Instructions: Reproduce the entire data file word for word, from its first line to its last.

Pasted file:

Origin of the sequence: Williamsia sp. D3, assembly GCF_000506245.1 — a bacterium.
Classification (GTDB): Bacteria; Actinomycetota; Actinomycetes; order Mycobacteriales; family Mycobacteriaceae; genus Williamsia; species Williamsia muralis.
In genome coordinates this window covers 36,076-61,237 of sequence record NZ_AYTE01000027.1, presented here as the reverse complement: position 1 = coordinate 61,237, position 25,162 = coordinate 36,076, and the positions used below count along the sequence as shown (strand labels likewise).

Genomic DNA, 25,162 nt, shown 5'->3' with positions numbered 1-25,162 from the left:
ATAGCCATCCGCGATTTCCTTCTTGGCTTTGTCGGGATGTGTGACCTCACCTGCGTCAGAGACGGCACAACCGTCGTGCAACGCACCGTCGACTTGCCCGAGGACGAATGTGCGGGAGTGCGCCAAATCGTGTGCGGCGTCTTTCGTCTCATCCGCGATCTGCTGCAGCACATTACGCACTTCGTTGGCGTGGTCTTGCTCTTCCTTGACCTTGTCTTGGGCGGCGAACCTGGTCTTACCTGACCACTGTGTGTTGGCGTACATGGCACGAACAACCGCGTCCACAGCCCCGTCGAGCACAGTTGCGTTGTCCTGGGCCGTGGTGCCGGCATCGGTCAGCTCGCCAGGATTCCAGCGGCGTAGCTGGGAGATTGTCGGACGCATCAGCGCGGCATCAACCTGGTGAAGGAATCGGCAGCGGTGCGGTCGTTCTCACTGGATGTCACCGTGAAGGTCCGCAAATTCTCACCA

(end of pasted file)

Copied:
Origin of the sequence: Williamsia sp. D3, assembly GCF_000506245.1 — a bacterium.
Classification (GTDB): Bacteria; Actinomycetota; Actinomycetes; order Mycobacteriales; family Mycobacteriaceae; genus Williamsia; species Williamsia muralis.
In genome coordinates this window covers 36,076-61,237 of sequence record NZ_AYTE01000027.1, presented here as the reverse complement: position 1 = coordinate 61,237, position 25,162 = coordinate 36,076, and the positions used below count along the sequence as shown (strand labels likewise).

Genomic DNA, 25,162 nt, shown 5'->3' with positions numbered 1-25,162 from the left:
ATAGCCATCCGCGATTTCCTTCTTGGCTTTGTCGGGATGTGTGACCTCACCTGCGTCAGAGACGGCACAACCGTCGTGCAACGCACCGTCGACTTGCCCGAGGACGAATGTGCGGGAGTGCGCCAAATCGTGTGCGGCGTCTTTCGTCTCATCCGCGATCTGCTGCAGCACATTACGCACTTCGTTGGCGTGGTCTTGCTCTTCCTTGACCTTGTCTTGGGCGGCGAACCTGGTCTTACCTGACCACTGTGTGTTGGCGTACATGGCACGAACAACCGCGTCCACAGCCCCGTCGAGCACAGTTGCGTTGTCCTGGGCCGTGGTGCCGGCATCGGTCAGCTCGCCAGGATTCCAGCGGCGTAGCTGGGAGATTGTCGGACGCATCAGCGCGGCATCAACCTGGTGAAGGAATCGGCAGCGGTGCGGTCGTTCTCACTGGATGTCACCGTGAAGGTCCGCAAATTCTCACCA